Although Nevada and Utah experienced significant growth in the 1970s and 80s, the Great Basin remains one of the least populated areas of the United States. In recent decades, its traditional economic activities, mining and ranching, have been superseded by manufacturing and tourism. In addition, several military installations, including a nuclear testing site in Nevada, have been established since the 1950s and a concentration of aerospace, defense, and electronics firms has sprung up around them.
The mining industry in the Great Basin traces its roots to the 1850s, when gold and silver were discovered in Death Valley; the discovery of silver at the Comstock Lode near Virginia City, Nev., in 1859 attracted a new influx of settlers. The output of gold from mines in both Nevada and Utah remains high. Mercury and barite are also mined in Nevada; in Utah, beryllium, uranium, molybdenum, and silver are mined. Copper mines, formerly the mainstay of the regional economy, began to decline in the 1970s and have largely fallen into disuse. A variety of commercial salts are processed at chemical plants near the Great Salt Lake. Intensive forms of cattle production, based on irrigated feed crops, are concentrated along the Humboldt and Reese rivers and along streams draining into the margins of the Great Basin from the Wasatch Mts. and the Sierra Nevada. Great Basin National Park (77,180 acres/31,258 hectares) is located in the South Snake Range of E Nevada. It has exceptional scenic and geologic attractions, including Lehman Caves and Wheeler Peak (the highest point in the park, with Nevada's only glacier and groves of bristlecone pines, the oldest living trees). It was designated a national park in 1986. See National Parks and Monuments (table).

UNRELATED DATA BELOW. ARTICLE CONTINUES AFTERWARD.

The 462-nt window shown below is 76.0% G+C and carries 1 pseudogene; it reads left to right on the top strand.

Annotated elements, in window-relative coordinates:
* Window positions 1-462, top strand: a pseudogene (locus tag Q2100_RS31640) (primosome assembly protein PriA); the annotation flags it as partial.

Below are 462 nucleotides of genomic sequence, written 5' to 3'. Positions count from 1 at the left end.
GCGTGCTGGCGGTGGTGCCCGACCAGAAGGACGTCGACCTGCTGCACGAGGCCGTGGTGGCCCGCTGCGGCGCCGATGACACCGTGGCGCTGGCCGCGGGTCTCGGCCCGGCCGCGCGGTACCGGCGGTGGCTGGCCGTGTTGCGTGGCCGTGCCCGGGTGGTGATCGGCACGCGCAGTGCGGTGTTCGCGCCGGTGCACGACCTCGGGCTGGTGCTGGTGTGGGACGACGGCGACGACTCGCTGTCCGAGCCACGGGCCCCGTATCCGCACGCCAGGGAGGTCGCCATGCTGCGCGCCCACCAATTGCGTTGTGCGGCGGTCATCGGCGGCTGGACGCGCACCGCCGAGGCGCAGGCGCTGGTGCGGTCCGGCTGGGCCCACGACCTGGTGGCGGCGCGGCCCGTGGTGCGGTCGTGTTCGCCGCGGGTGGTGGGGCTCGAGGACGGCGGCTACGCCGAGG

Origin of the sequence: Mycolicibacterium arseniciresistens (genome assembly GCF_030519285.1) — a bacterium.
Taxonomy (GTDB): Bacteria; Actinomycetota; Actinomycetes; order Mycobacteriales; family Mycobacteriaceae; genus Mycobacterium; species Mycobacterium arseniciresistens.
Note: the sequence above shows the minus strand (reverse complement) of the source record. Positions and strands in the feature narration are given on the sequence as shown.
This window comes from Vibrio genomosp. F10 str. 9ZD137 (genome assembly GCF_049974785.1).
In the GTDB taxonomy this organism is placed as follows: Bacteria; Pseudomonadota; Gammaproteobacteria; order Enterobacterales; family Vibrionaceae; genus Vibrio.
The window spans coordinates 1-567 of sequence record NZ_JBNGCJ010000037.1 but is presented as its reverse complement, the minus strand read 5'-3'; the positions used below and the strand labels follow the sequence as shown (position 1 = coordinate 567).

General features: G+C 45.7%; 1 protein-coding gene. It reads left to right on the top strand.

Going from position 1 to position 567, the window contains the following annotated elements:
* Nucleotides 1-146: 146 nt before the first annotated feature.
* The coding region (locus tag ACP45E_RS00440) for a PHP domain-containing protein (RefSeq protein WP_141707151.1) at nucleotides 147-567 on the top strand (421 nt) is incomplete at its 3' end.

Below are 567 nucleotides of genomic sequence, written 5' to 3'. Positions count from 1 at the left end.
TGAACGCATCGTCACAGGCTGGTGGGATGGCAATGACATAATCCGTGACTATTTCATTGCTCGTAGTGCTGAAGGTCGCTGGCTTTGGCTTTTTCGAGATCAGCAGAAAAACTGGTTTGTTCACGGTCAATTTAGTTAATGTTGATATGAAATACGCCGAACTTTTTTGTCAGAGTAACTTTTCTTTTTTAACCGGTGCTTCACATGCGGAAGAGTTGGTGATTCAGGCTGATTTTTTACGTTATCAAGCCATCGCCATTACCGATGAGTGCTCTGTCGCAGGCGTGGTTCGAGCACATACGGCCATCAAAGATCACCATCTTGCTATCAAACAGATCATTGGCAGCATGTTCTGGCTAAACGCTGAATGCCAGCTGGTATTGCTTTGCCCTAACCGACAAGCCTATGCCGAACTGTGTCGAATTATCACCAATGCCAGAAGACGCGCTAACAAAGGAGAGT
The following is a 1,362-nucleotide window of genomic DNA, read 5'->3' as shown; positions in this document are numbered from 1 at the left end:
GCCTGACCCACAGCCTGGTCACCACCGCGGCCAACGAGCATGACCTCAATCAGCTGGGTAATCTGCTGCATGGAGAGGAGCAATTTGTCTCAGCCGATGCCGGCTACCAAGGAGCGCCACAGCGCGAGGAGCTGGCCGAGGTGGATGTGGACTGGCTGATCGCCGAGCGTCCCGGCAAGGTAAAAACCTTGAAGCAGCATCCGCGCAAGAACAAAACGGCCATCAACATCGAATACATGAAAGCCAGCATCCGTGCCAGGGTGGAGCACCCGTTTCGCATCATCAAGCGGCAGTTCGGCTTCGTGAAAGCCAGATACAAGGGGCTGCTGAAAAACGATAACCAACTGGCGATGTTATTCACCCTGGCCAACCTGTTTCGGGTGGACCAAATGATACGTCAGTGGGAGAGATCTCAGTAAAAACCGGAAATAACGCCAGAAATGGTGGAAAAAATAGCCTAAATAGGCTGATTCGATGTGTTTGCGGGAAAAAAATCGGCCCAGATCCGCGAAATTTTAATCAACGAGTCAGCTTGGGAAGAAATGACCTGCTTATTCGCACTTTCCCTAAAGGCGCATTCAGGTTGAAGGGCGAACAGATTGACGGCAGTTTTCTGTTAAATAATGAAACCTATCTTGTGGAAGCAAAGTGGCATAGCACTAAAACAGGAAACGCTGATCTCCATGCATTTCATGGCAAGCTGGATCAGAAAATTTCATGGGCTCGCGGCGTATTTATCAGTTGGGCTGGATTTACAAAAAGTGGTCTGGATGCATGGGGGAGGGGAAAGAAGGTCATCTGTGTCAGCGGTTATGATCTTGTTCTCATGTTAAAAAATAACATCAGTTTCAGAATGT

The Columbia Electronic Encyclopedia, 6th ed. Copyright © 2012, Columbia University Press. All rights reserved.